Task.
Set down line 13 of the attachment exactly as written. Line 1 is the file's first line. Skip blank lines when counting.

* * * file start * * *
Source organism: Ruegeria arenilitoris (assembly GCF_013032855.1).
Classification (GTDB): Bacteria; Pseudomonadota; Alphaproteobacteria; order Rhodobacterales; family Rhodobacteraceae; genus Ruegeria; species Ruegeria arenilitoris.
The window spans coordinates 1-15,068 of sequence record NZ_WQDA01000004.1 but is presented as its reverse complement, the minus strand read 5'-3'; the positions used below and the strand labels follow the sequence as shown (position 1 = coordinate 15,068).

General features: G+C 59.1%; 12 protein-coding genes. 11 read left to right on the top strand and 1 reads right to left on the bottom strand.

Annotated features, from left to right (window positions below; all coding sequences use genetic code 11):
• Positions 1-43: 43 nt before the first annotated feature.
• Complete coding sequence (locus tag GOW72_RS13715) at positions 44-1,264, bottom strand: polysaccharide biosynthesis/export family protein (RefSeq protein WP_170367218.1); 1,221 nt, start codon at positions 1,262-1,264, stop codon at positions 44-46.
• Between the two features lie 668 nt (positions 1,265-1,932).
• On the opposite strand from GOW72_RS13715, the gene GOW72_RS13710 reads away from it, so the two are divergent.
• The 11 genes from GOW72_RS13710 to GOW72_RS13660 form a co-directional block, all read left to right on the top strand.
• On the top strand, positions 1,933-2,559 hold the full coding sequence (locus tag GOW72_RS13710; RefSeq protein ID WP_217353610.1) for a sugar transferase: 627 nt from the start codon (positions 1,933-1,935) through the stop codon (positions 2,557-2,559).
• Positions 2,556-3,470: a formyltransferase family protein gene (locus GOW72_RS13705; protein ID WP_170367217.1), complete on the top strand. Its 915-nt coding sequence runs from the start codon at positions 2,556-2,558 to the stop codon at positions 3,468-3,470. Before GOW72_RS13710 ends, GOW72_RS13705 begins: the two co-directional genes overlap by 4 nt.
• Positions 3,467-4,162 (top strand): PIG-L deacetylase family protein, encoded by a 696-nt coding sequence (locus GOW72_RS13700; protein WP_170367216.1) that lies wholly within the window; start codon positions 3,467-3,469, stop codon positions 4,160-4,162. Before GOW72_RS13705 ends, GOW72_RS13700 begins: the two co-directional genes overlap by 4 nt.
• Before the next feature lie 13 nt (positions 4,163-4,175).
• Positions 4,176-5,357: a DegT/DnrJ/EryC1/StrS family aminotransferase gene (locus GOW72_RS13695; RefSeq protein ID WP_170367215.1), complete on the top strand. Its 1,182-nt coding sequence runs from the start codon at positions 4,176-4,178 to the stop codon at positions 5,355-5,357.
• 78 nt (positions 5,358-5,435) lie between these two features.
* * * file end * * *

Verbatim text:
• Positions 3,467-4,162 (top strand): PIG-L deacetylase family protein, encoded by a 696-nt coding sequence (locus GOW72_RS13700; protein WP_170367216.1) that lies wholly within the window; start codon positions 3,467-3,469, stop codon positions 4,160-4,162. Before GOW72_RS13705 ends, GOW72_RS13700 begins: the two co-directional genes overlap by 4 nt.